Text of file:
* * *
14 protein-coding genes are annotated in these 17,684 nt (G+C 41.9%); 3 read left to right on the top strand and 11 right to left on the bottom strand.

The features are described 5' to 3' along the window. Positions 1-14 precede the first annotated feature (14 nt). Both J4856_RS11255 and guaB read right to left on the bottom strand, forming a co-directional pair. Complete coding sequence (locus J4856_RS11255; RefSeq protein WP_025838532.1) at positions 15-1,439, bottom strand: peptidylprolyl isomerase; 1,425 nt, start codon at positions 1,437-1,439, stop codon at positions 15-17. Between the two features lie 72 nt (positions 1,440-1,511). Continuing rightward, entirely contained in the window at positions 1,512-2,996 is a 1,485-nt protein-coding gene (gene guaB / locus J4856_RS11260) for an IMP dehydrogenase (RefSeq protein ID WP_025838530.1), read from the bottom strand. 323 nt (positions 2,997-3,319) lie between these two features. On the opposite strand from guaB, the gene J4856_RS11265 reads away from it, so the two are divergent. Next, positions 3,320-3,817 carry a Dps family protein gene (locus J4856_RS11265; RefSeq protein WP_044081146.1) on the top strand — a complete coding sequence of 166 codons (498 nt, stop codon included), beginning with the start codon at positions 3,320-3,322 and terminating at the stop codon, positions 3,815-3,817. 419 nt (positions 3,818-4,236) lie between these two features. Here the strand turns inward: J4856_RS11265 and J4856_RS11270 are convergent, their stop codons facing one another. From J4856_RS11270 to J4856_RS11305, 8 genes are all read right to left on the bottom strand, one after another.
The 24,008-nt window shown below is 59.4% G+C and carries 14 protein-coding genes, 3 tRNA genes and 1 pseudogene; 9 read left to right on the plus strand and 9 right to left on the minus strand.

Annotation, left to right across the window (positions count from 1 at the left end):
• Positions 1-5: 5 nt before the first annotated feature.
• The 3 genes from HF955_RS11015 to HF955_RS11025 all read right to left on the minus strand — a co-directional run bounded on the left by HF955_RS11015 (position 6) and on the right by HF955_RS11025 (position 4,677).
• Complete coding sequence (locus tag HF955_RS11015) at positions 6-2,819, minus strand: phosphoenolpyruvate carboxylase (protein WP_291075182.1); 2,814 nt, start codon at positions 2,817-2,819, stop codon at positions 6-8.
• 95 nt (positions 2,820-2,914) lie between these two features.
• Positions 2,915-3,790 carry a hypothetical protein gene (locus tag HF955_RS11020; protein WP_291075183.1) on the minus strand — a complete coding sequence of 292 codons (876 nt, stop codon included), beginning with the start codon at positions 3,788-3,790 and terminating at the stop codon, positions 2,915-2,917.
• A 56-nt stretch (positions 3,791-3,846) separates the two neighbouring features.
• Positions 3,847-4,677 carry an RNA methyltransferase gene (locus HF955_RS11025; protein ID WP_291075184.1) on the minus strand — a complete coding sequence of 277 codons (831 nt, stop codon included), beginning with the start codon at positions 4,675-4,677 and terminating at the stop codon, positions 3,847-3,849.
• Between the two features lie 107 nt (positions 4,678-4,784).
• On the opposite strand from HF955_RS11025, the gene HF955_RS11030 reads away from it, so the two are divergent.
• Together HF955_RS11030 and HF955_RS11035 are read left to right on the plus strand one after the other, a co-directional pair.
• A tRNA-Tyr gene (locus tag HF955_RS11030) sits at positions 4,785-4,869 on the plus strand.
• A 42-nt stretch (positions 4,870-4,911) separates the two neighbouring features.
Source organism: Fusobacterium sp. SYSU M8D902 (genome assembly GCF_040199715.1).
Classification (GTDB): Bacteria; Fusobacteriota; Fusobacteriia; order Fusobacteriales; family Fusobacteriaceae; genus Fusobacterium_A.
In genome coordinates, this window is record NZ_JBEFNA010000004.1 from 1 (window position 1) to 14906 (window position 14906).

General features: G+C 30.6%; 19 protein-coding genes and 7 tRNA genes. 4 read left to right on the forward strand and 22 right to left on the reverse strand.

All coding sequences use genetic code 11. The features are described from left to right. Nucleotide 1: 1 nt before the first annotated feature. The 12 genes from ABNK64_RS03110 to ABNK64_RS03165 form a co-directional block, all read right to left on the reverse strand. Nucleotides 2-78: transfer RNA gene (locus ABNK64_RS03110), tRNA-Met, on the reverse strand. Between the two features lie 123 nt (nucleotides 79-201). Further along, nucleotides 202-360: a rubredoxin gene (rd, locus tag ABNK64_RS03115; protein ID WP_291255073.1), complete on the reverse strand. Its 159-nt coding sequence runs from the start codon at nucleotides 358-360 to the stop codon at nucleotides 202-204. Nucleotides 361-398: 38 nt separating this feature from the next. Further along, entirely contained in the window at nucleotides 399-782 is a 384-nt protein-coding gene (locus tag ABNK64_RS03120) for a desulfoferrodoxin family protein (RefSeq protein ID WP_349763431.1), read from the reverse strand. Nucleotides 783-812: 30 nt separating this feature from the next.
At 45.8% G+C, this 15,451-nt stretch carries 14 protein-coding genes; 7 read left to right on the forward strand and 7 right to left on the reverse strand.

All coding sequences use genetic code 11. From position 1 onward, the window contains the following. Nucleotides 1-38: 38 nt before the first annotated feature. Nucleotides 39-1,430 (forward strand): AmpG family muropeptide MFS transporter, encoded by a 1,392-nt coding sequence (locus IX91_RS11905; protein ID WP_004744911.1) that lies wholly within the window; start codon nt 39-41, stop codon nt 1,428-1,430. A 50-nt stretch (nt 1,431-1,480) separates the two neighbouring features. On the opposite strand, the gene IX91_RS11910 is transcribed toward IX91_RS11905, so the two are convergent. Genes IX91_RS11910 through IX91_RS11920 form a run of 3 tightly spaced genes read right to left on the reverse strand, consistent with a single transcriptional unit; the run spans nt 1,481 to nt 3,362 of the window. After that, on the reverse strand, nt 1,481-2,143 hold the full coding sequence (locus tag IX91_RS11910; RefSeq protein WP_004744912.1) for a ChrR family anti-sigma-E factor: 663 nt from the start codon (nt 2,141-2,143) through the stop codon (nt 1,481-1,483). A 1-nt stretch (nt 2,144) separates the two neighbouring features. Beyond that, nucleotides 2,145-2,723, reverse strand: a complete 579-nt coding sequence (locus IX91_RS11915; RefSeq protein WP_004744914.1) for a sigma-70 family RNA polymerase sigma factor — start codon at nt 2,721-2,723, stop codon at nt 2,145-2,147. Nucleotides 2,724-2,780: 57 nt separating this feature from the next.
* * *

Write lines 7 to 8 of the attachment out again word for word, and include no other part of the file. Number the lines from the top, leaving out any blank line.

• Complete coding sequence (locus tag HF955_RS11015) at positions 6-2,819, minus strand: phosphoenolpyruvate carboxylase (protein WP_291075182.1); 2,814 nt, start codon at positions 2,817-2,819, stop codon at positions 6-8.
• 95 nt (positions 2,820-2,914) lie between these two features.